Out-Law News 2 min. read

Regulators warned over covert surveillance of businesses thought to be selling age-restricted products to children

Enforcement bodies have been warned about disproportionately invading traders' privacy when carrying out checks over the way age-restricted products are sold.

The Government has announced a new Code of Practice for Age Related Products in which it has stressed the need for enforcement agencies to adhere to legislation governing covert recording when carrying out test purchases of age-restricted products, such as tobacco, alcohol or video games.

"Where an enforcing authority is considering conducting a test purchase exercise, consisting of one or more test purchase attempts, it should consider the statutory requirements for authorisation under the Regulation of Investigatory Powers Act 2000, as amended," the Code states. "It is unlikely that authorisations under RIPA for covert methods will be considered proportionate without demonstration that overt methods have been attempted and failed."

Regulators cannot conduct directed surveillance activities or use covert human intelligence sources without first gaining authorisation to do so, according to guidance accompanying the Code. The bodies would have to justify not complying with guidance issued by the Office of Surveillance Commissioners (OSC) if they elected to "deviate" from the Office's guidance.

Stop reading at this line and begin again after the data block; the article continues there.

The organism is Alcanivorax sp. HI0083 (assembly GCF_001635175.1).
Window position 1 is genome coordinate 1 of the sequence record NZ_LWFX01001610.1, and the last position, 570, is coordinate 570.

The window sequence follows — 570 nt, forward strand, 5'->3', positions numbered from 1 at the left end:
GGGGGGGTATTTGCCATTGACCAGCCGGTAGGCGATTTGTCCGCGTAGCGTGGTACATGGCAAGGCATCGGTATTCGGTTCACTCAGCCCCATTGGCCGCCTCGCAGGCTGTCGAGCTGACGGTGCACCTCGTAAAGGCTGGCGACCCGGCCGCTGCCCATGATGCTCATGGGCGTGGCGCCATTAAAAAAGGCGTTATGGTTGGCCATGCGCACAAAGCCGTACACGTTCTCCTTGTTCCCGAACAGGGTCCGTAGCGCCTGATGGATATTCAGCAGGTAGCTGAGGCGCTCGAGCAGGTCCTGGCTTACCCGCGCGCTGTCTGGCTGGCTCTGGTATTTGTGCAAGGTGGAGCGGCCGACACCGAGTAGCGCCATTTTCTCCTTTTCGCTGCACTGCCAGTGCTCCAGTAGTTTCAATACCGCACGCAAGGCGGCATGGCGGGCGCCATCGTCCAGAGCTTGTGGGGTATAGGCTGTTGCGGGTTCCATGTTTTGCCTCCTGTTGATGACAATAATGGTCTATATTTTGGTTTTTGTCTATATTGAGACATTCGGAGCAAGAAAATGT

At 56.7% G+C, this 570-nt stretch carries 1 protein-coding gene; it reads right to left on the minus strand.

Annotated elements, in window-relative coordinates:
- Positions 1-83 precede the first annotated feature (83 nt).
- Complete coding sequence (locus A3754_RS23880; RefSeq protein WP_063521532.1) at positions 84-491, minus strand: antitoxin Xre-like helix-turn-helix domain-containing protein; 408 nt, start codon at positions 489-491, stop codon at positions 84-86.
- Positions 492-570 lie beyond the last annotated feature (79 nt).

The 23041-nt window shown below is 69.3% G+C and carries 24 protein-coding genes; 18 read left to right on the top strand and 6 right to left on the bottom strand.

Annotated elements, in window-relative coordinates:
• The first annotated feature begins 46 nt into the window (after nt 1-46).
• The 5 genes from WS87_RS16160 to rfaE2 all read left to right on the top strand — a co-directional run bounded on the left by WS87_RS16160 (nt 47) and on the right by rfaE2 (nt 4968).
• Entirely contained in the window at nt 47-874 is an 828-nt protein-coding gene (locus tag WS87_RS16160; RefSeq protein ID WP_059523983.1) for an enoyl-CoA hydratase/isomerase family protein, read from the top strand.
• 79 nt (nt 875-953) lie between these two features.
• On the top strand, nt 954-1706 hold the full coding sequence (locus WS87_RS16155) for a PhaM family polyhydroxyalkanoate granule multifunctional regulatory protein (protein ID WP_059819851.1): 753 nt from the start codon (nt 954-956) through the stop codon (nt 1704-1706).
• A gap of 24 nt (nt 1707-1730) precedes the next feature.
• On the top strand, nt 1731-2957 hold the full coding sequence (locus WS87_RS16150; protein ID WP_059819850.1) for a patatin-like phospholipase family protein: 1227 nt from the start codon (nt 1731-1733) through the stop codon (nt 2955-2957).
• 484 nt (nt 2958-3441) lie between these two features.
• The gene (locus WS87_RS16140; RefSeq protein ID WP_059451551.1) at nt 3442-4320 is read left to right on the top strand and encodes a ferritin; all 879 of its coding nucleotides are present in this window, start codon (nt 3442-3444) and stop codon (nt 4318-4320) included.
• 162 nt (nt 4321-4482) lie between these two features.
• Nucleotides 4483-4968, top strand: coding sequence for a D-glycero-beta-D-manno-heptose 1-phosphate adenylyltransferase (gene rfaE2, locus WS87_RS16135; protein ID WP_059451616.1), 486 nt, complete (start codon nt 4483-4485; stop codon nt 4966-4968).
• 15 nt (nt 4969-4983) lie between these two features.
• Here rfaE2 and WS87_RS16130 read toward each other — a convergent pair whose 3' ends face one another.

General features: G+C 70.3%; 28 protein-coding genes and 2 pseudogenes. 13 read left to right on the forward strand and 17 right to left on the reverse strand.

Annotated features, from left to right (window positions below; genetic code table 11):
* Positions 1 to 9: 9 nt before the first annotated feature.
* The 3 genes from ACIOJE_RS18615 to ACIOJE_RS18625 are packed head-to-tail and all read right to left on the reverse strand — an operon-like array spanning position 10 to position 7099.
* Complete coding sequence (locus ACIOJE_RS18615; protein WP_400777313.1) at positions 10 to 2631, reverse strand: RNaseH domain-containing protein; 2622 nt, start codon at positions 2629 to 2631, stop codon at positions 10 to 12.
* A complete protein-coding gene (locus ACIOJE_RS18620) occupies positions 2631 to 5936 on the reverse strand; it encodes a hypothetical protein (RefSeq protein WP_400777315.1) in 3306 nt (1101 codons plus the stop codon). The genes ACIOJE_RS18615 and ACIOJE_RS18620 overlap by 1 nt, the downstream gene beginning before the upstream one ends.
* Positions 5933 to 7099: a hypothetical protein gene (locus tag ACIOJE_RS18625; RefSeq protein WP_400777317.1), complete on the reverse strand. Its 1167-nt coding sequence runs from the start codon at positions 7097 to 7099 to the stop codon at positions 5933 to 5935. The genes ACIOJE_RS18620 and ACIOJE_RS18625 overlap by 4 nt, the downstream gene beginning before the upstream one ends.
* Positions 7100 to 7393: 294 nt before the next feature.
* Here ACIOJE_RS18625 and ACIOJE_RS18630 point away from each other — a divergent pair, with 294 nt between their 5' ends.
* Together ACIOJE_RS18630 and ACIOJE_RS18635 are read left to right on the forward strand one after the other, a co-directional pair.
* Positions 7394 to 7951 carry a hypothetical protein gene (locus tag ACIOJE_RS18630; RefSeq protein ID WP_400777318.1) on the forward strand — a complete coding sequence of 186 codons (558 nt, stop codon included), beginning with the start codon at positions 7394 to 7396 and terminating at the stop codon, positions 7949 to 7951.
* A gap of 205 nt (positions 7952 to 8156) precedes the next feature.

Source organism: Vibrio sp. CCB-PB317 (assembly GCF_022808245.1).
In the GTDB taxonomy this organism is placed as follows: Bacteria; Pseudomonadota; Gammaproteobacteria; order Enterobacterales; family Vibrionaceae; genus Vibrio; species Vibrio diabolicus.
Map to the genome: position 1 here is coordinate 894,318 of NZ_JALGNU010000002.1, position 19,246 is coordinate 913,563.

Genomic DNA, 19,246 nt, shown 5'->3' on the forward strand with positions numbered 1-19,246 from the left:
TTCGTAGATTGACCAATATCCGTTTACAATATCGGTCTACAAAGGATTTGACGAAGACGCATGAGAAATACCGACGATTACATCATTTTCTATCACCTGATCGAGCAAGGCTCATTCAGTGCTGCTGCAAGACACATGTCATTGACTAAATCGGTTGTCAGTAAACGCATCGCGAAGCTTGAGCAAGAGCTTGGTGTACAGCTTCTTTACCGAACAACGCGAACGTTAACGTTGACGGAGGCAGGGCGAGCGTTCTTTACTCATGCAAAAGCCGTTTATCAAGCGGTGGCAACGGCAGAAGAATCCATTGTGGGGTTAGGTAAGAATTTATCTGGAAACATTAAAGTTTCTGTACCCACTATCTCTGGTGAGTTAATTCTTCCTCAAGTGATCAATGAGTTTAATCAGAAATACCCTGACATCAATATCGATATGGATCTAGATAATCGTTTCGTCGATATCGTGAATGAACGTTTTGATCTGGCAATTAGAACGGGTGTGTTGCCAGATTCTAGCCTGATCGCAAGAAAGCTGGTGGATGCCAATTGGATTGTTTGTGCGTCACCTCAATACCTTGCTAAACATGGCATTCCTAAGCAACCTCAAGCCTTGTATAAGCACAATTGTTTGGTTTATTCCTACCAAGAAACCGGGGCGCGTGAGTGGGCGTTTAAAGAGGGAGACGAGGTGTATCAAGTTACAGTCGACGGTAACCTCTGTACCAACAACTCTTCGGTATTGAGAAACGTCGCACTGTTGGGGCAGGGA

The OSC guidance sets out procedures public authorities should follow when utilising a "young person" to conduct test purchases. It identifies privacy controls and procedures the authorities need to follow to ensure that covert recordings can be justified.

The Code, which the Government has said will help end "inconsistent regulation" by bodies across England and Wales, also sets out rules on how regulators should treat young people they use as test purchasers and on what those test purchasers can wear to enter into particular shops, whilst it also makes clear that businesses should be notified in writing of the results of test purchase exercises.

The Code stress collaborate working between local authorities, national regulators and enforcement bodies and the police. It also requires that enforcement bodies ensure that their compliance and enforcement regimes are "transparent" and they are selective about when they use the full force of their powers.

"An enforcing authority will usually have a wide range of options available to it, including: raising awareness of the legislation and compliance issues with business; providing advice and guidance to business; working through primary authorities; conducting checks on compliance; and dealing appropriately with compliance breaches, including taking swift and firm action where necessary," according to guidance accompanying the Code.

"In choosing the most appropriate option, the enforcing authority will need to think about the outcomes that it is trying to achieve, the public interest, and where its intervention, or an intervention by others, is likely to have the greatest impact," it said.


Businesses should also be given access to guidance and advice on the particular legislation regulators are responsible for enforcing, it said. The Code requires the information made available to businesses to provide "a clear and consistent message that valid proof of age must always be required where young people seek to access age restricted products and services through face to face transactions".

Regulators' response to complaints must also be "proportionate", according to the Code.

"The credibility, quality and quantity of information about potential sources of age restricted products will need to be considered," according to the guidance.

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